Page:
Civility & Standing Strong Against Defamation and Discrimination


michael guest.jpgRecently, Ambassador Michael Guest represented the U.S. at the OSCE (Organization for Security and Cooperation in Europe) Review Conference — and used his time there to focus on the human rights, civil society, and rule of law dimensions of security.
During the George W. Bush administration, Guest resigned his 26-year foreign service position as US Ambassador to Romania because the Department of State did not extend benefits to same sex partners — a situation that Hillary Clinton’s State Department has since corrected.
I found Ambassador Guest’s formal statements very compelling — and want to post three items here. First, his opening statement at the OSCE Review Conference Plenary; second, a special statement on hate crimes and discrimination; and lastly, a civil but direct jab back at a Kazakh representative who equated homosexuality with pedophilia.

Here is a clip of his powerful personal statement about hate crimes, discrimination, and the importance of protecting the rights of minorities:

I don’t know whether any of my colleagues at this table have personally been victim to a violent hate crime. I have – for the simple reason that I am gay. That experience has shaped the way I see the issues we discuss this afternoon.
As diplomats we tend to talk about issues like intolerance and discrimination from some faraway place, referring to “policy,” or perhaps to some lofty “principle.” But the experiences we have heard from NGO representatives here bring us back to sometimes uncomfortable realities. Hate crimes, discrimination and gender inequality affect real people, real lives. And so the starting point of our conversation must be that we are all people – human beings, you and I. And if government exists to protect citizens, and to promote our common well-being, how would you expect it to respond if you were attacked, or discriminated against in some tangible way – all for something that’s such a basic part of who you are?
Last weekend, the U.S. delegation visited Auschwitz, a stark and extreme reminder that bigotry and bias are not new. Governments cannot change the past, of course. But we cannot allow it to repeat. And the steps we take now can positively shape the future.
Leaders must speak out when anti-Muslim sentiment, or anti-Semitic acts, occur. Where the majority is white, people of different color or race or ethnicity deserve our respect and equal treatment, both under the law and on the street. Where women are treated unequally, there must be remedy. And regardless of public sentiment, or maybe even your own personal views, gays and Roma are entitled to the same protections in law as anyone else – whether in street parades, or access to services, or in exercising any of the rights we’re discussing here in Warsaw.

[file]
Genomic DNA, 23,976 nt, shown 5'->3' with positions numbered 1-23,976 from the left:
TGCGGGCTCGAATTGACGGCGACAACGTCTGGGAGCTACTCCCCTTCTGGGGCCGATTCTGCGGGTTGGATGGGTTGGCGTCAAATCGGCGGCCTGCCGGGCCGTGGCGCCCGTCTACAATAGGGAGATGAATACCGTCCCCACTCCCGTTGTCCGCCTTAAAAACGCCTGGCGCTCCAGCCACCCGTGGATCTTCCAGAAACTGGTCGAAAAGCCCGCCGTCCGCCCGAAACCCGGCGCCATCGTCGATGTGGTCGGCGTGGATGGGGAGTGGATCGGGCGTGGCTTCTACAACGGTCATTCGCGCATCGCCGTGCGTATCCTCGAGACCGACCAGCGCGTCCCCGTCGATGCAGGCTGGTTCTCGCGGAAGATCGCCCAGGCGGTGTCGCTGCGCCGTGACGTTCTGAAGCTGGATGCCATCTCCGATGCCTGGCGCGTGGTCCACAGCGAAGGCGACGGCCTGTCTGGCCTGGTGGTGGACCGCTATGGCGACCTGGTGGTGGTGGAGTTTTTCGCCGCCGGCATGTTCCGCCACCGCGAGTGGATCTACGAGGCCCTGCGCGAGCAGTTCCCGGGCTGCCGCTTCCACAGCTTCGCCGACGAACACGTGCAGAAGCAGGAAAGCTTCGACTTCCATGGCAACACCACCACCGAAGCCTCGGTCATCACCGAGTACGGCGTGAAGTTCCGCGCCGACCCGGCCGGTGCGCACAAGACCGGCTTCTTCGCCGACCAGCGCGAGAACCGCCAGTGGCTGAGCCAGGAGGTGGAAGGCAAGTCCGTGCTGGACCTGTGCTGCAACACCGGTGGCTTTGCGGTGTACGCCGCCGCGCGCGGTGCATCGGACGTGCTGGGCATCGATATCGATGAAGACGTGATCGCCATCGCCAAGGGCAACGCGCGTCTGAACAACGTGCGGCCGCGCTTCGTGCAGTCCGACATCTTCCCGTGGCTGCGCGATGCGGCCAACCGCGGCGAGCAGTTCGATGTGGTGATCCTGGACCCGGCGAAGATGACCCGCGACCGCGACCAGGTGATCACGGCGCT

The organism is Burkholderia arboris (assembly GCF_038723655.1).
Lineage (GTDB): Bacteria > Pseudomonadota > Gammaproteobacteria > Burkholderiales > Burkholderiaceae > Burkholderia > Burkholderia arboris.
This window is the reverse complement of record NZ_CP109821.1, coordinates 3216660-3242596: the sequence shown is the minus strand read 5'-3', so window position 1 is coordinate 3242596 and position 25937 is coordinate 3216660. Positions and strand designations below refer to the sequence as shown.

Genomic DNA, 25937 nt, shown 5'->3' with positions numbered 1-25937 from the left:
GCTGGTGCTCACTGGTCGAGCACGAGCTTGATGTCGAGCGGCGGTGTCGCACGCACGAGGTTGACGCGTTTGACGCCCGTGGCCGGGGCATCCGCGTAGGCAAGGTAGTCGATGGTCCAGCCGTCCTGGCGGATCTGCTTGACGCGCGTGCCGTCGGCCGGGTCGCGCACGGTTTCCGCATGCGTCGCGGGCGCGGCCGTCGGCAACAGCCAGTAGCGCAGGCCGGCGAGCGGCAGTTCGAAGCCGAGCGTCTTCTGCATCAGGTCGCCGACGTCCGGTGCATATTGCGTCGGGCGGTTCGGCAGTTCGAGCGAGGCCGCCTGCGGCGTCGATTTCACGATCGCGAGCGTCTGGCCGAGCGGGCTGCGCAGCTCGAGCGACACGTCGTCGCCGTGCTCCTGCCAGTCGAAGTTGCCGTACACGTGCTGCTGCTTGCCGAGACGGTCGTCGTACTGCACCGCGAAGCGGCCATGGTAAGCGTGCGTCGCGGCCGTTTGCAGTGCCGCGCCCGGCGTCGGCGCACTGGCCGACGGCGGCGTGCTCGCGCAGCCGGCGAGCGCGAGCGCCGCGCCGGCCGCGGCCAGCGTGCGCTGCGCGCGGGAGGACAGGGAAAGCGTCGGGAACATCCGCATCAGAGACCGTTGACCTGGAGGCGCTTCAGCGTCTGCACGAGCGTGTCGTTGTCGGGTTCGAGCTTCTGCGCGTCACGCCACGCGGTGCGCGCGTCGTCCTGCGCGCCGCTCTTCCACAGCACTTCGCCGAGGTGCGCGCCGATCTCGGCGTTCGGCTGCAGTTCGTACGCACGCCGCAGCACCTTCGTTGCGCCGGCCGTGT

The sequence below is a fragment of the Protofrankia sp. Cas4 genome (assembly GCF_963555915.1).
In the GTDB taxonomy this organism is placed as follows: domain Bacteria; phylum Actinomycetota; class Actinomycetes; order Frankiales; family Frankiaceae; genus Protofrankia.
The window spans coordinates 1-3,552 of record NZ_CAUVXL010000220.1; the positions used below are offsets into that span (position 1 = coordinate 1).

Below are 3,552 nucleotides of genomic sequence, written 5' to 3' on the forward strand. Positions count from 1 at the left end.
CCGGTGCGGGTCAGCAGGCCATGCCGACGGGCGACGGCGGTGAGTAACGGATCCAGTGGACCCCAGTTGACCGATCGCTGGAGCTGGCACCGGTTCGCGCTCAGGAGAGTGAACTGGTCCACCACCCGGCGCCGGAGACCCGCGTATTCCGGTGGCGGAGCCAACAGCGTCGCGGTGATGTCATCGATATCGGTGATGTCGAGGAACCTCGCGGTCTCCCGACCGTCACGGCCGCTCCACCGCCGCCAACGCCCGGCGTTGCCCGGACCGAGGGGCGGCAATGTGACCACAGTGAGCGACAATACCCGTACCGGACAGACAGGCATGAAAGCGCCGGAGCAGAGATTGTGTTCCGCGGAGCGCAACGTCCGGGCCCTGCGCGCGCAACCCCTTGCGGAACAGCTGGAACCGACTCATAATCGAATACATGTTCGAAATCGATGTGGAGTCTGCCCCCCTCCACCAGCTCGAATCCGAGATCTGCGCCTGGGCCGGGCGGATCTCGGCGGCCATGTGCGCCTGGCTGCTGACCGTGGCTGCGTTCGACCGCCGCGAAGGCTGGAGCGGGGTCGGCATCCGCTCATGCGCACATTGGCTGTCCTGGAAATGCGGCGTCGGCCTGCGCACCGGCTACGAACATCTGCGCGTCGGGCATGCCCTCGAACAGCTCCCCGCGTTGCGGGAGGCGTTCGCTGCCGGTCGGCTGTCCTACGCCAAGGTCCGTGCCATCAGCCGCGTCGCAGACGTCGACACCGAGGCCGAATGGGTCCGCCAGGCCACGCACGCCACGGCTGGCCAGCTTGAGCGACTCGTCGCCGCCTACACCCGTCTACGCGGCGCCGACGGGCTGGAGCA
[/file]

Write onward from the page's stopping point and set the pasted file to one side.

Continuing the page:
I’m glad that Michael Guest stood his ground when a Kazakh representative decided to try and get away with an anti-gay slur in a formal multinational forum. Ambassador Guest demanded a “Right of Reply” to the comment and offered:

Session 8: Tolerance and Non-Discrimination II — Right of Reply on tolerance
As prepared for delivery by Ambassador Guest — October 6, 2010

One of the more recent interventions suggested a corollary between homosexuality, on the one hand, and pedophilia and necrophilia on the other. I would note that there clearly is no such rational connection and that the suggestion is to me – and I hope you as well – offensive. Surely all of us around this table, including me, condemn pedophilia. But I would note that these kinds of unfounded and inflammatory allegations are precisely the kind of language that not only is hurtful but tends toward the promotion of hate crimes. Certainly such allegations do nothing to bridge understanding and cooperation among us, which is why, I hope, we are all here.
Thank you.

I probably would have been fuming at the comment made by the Kazakh representative — and I imagine that Ambassador Guest was too — but demonstrating constraint of anger and lodging a civil, sensible. level-headed response is often the best way to clobber one’s opponent.
Kudos to Michael Guest.
— Steve Clemons


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